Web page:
Bortolotti, L.; Truchado, P.; Allende, A.; Kaatz, H.-H-.; Bertelli, D.; Plessi, M.; Bíliková, K.; Šimúth, J.; Moritz, R. F. A.; Tomás-Barberán, F. A.; Sabatini A. G.
|Riassunto in Inglese:|
Honey is used both as food ingredient and in a variety of treatments for diverse ailments. For this reason, consumer expectation of its quality and purity is particularly high. The aim of the BEE SHOP Honey Department was the evaluation of honey quality and authenticity, through the development of new instrument for the verification of the botanical origin and the presence of impurities. Honey quality can be important also for the colony itself and therefore Honey Department focused on the physiological properties of honey which can be beneficial for honeybees and for the prevention of bee diseases.
Through the analysis of BEE SHOP honey and nectar samples by HPLC-MS-MS methods, suitable markers were detected for Robinia, Tilia, Citrus, Eucalyptus and chestnut unifloral honeys, and the following phytochemicals have been proposed for the determination of honey floral origins: myricetin, tricetin and luteolin for Eucalyptus honey, kynurenic acid related compounds for chestnut honey, terpenoids for Linden honey, hesperetin for Citrus honey, kaempferol rhamnosides for Acacia (Robinia) honey.
Two novel protocols were introduced for the evaluation of honey quality: DRIFTS and HR-NMR. These techniques, coupled with appropriate multivariate statistical analysis, demonstrated to be suitable for the verification of botanical origin and the detection of honey adulteration by sugar syrups. The HR-NMR method seems to be suitable also for a quantitative determination of the adulteration levels.
Testing floral origin is only one aspect of a honey quality assay; testing the origin of honeybees is also important to enforce the EC directive for organic beekeeping, since the use of regional bee strains is an important quality criterion for organic honey. The BEE SHOP Honey Department has develop highly specific antibodies against royal jelly proteins, which are added to the honey by each worker bee during nectar processing, to identify the origin of the honeybee.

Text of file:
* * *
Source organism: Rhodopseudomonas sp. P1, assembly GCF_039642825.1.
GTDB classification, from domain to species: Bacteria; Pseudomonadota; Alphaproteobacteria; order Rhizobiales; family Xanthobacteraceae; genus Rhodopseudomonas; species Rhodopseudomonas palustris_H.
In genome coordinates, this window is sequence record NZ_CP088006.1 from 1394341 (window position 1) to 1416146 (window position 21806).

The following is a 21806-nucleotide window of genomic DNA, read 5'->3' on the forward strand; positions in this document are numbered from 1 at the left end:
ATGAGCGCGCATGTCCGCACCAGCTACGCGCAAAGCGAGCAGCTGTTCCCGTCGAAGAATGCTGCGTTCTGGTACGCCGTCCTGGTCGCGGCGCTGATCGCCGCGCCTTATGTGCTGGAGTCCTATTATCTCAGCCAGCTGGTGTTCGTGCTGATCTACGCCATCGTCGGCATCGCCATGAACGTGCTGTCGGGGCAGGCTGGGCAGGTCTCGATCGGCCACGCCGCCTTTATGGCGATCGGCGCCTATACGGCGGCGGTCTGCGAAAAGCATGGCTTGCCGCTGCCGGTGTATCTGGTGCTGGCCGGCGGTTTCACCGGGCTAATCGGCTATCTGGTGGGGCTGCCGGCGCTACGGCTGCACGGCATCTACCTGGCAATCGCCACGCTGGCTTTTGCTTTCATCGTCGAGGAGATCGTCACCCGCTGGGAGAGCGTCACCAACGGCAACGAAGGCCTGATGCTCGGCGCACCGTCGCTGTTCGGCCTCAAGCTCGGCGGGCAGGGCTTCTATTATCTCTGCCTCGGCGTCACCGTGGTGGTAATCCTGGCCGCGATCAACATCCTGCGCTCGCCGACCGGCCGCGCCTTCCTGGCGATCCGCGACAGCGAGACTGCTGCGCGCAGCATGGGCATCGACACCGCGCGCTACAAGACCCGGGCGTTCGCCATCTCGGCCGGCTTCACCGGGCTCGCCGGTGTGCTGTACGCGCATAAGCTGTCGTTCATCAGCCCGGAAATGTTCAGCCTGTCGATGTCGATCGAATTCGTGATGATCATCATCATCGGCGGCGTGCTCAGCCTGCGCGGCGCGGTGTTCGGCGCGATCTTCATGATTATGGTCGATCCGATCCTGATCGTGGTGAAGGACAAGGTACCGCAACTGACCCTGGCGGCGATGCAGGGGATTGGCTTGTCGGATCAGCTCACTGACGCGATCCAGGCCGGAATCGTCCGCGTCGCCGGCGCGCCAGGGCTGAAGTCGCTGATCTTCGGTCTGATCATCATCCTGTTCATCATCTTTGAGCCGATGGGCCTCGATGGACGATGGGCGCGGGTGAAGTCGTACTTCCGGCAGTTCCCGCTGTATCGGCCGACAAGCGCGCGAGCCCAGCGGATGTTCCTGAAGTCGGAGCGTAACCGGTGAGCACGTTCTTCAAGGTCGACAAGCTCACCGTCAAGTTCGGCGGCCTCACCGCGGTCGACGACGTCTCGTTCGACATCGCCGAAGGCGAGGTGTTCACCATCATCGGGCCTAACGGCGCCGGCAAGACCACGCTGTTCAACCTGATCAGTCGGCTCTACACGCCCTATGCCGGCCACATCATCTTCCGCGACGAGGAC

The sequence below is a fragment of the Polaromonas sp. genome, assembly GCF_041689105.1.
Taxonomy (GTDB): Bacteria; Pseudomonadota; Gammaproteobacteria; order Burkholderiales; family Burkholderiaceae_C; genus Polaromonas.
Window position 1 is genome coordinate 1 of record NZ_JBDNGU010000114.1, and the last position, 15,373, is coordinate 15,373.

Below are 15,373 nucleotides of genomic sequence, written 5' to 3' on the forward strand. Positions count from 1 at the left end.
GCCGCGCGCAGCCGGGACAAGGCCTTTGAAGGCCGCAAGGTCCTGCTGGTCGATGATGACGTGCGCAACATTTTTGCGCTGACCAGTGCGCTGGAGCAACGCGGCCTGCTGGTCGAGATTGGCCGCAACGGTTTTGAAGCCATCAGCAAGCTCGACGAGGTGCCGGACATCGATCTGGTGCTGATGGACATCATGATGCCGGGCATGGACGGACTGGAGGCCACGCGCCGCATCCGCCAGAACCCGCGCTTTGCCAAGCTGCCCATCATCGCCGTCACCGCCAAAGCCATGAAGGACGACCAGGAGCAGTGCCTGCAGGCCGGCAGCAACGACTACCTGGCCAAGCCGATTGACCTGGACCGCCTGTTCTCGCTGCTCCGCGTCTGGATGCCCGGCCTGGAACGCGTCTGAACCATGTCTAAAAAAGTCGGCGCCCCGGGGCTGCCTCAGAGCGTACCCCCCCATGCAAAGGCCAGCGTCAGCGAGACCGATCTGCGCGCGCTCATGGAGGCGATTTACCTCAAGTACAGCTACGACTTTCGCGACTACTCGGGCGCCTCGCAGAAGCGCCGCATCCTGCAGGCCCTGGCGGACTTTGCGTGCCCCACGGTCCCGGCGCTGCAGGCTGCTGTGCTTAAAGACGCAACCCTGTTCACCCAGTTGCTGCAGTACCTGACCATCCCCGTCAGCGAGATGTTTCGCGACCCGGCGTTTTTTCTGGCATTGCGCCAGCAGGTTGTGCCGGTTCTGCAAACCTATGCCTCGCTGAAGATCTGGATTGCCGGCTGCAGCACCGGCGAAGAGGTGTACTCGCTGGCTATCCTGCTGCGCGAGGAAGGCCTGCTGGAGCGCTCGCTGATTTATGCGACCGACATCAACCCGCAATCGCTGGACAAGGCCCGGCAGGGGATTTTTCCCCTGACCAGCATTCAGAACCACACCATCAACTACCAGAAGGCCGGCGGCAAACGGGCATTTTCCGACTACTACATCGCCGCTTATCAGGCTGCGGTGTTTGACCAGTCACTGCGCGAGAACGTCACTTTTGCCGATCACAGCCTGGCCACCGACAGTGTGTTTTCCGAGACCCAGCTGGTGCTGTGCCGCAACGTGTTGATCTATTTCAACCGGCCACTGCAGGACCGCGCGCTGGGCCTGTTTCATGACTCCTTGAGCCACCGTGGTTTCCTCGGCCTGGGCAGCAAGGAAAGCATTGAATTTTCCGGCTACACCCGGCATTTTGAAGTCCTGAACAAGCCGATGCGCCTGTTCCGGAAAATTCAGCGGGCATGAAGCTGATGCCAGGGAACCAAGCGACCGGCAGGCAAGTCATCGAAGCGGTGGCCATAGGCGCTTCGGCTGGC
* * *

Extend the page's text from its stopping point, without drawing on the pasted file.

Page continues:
Thus, honey contains also proteins, and among them apalbumins, the major proteins of royal jelly (RJ). A new sensitive enzyme-linked immunoassay (ELISA) for the quantitative determination of apalbumin1 in honey has been developed. This protein can be used as a marker for honey quality because its concentration vary the botanical origin. The highest content was determined in chestnut honey, in comparison with acacia and rape honey, while the lowest amount was detected in honey obtained supplying bee colony with saccharose syrup.
The antimicrobial potential of honey based on proteins of honeybee origin was tested by microtiter based assay. An inhibition of P. larvae growth was observed in protein fraction of cherry and rape honeys and honeydew. Moreover, a protein fractions corresponding to apalbumin2a has been identified in honey. This protein, purified from RJ, demonstrated antibiotics properties against P. larvae.
The anti quorum-sensing (QS) activities of honeys with different floral origin has been evaluated, using bacterial strains in which quorum sensing activated the pigment violacein. 29 honey samples inhibited the AHL production, even at the lowest concentration. The anti-QS activity was concentration-dependent and relied on the floral origin. Among all honeys, chestnut and linden samples were the strongest QSI.